Total time: approximately 102 hours
• Provide trainees with in-depth technical and practical information on various aspects of fish culture and extension;
• Provide experience in organizing, researching and presenting information;
• Practice public speaking and using a variety of extension techniques.
Overview: Trainees receive input from staff on the content of the seminars and do an abbreviated practice run-through for staff prior to their actual presentation in order to help fine tune their organization and style of delivery. Through preparing and presenting their own seminars and listening to each others' seminars, they obtain a tremendous amount of technical and related information. They get valuable practice in effective communication and in utilizing a wide variety of extension techniques. Each seminar is followed by a peer critique so the trainees can receive immediate feedback on their presentations. Seminars cover a tremendous amount of material and are typically of very high quality.
30 minutes per topic
1. Once seminar topics have been assigned and trainees have turned in a first draft of an outline on an individual basis, the staff schedules meetings with the individual or team assigned to each seminar topic. At this time, the staff discusses the outlines with the trainees, adding any points that should be covered in the seminar that were not in the outlines, or deleting points that will be covered elsewhere or are not necessary. The staff informs the trainees of any special considerations, potential problems or suggestions that may help the trainees during their preparation, and encourages the trainees to request any resources, materials or other items they may need as soon as possible.
Approximately 36 hours
2. Trainees do research and other preparations for their seminar presentations. They may utilize the texts they received, the on-site library, local human resources, and experimentation they may choose to do at the ponds. In addition, staff may help set up interviews with experts based on descriptions of the kinds of resource people to whom the trainees would like to have access. This may take place through telephone interviews or personal appointments. The degree to which staff actually serves as resources for the content of the seminars varies with the topic and accessibility of outside resource people.
Throughout seminar preparations, the staff should meet frequently with the trainees on an individual basis to discuss their research and to ensure that the topic is covered thoroughly. Staff is available to fulfill requests for materials and set up interviews with appropriate resource people.
Approximately 60 hours
3. Trainees present seminars. Following each presentation, the group critiques the presenters on clarity, completeness,organization, and presentation style.
Resources awl Materials:
• On-site library that contains a wide variety of textbooks, journals, reprints, industry newsletters, sample extension materials and any other publications that may be useful.
• If possible, access to a public or university library.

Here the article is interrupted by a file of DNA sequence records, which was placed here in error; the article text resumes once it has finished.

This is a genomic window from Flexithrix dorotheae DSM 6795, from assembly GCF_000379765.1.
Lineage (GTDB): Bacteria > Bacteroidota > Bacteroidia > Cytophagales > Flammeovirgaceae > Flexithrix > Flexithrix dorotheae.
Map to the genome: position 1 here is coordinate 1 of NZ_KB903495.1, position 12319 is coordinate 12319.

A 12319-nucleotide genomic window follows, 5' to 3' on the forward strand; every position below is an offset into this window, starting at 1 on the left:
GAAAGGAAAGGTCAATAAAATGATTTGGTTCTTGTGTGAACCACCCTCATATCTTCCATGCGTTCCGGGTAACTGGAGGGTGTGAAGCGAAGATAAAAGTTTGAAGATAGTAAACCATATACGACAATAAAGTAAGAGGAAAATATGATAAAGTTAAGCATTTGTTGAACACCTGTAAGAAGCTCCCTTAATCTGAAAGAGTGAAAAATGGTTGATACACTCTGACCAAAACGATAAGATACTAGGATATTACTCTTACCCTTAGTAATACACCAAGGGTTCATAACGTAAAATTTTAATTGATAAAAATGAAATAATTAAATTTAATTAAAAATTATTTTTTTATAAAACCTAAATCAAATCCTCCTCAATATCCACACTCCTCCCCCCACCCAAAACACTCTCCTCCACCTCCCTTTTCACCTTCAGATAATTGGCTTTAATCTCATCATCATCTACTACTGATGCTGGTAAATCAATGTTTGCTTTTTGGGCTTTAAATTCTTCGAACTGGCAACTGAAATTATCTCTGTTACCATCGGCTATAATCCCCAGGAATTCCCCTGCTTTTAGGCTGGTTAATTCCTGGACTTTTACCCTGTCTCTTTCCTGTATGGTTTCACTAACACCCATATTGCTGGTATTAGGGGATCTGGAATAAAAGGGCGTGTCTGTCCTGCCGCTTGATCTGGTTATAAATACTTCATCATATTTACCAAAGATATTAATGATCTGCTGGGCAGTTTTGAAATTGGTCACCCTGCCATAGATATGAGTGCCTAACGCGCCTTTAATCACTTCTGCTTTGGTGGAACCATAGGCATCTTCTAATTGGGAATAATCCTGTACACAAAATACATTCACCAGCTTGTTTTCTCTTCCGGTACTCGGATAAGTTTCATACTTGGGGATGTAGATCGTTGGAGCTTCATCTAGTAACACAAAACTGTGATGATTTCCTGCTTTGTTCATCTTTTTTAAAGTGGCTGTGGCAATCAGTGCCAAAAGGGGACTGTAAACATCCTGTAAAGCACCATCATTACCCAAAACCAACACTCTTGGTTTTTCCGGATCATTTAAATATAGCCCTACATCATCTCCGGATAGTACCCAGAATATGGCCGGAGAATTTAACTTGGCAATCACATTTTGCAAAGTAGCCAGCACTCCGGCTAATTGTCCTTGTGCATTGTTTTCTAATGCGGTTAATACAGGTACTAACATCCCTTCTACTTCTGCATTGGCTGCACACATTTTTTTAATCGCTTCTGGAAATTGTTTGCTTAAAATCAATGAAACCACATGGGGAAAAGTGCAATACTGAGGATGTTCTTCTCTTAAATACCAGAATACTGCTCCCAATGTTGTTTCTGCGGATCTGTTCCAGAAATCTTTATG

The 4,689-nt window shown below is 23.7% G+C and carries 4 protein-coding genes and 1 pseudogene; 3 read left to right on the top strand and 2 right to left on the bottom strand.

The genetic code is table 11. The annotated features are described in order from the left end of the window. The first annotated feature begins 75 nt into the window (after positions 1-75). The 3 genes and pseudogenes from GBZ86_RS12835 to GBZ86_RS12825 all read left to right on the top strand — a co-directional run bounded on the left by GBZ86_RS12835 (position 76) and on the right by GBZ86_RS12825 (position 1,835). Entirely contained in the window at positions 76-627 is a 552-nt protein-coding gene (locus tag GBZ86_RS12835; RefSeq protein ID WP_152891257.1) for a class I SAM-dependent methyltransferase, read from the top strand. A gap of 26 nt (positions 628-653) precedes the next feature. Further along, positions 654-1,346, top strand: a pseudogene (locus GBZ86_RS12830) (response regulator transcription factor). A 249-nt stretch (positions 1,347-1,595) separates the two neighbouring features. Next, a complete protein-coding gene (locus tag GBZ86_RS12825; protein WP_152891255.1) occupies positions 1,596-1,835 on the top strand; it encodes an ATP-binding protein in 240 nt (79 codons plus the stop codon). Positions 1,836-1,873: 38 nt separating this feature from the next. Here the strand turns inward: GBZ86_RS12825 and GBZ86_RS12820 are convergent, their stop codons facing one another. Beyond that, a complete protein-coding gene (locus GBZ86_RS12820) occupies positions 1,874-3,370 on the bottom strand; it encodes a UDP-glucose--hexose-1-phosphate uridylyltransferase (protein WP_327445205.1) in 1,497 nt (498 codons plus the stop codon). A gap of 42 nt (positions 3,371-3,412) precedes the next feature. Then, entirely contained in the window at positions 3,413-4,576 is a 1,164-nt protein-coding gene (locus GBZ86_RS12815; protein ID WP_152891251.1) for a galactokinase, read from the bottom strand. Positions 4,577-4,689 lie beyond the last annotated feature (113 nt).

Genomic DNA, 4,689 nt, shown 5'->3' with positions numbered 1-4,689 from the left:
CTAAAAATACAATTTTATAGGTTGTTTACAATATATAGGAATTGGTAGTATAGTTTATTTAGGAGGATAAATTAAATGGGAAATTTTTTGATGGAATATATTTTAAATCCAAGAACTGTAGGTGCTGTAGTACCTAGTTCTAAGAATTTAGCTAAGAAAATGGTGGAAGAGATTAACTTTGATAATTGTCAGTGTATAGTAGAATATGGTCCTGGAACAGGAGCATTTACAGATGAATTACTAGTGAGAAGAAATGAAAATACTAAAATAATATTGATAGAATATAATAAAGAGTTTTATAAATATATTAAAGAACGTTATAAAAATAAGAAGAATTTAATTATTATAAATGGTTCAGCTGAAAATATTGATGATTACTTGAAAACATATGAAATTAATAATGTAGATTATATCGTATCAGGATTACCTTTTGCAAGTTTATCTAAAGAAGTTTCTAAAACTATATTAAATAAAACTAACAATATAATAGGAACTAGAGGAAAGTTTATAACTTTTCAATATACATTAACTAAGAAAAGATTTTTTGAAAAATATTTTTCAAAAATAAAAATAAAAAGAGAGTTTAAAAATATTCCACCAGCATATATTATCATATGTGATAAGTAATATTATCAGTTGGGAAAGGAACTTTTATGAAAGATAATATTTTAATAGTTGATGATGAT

• Access by phone or personal visits to a variety of resource people who are experts in the fields being researched. Some examples include local extension agents, agriculture economists, agricultural processors, feed mill employees, fish or animal nutrition experts, contractors with experience in pond construction, masons, fish farmers, fish disease diagnosticians, live haulers, water quality experts, and aquaculture specialists with experience with small-scale, simple operations and large, high-tech operations.
• Comfortable, quiet, well-lit facilities with tables and chairs.
• Notebook paper, pens, pencils, colored pencils, graph paper, rulers, index cards, glue, other office supplies.
• Newsprint, markers, poster board, poster paints, flip-chart stands, masking tape, chalk, blackboard, modelling clay, mason jars, lumber, nails, wire screen, wire, twine, clean 50 gallon drum for making smoker, dissecting kits, potassium permanganate, salt, goggles, rubber gloves, vast assortment of other materials as requested by trainees for preparation of visual aids and demonstrations.
• Equipment from tool shed to be used for demonstrations such as water testing kits, assorted seines and dip nets, buckets, tubs, shovels, soil auger, transport tank, aerators, saws, hammers, tape measures, surveying equipment, etc.
• Extra fish for trainees to practice demonstrations in sexing, dissection, taxonomy, etc.
• Pick-up truck for transport demonstration and running errands.
• Comfortable classroom facilities for presentations.
• Preparation for seminars and the actual presentations are extremely time consuming and intense. This two week period tends to be a very tense time for the trainees as they put in long hours, feel a lot of pressure and nervous anticipation. There is a lot of dependency on staff to provide needed materials and access to resources. Staff should be aware of this and be as supportive and cooperative as possible. Efficiency in providing requested materials will prevent undue stress and allow trainees who have been responsible enough to put in their requests in a timely fashion to get properly prepared without having to work in a frenzy at the last minute.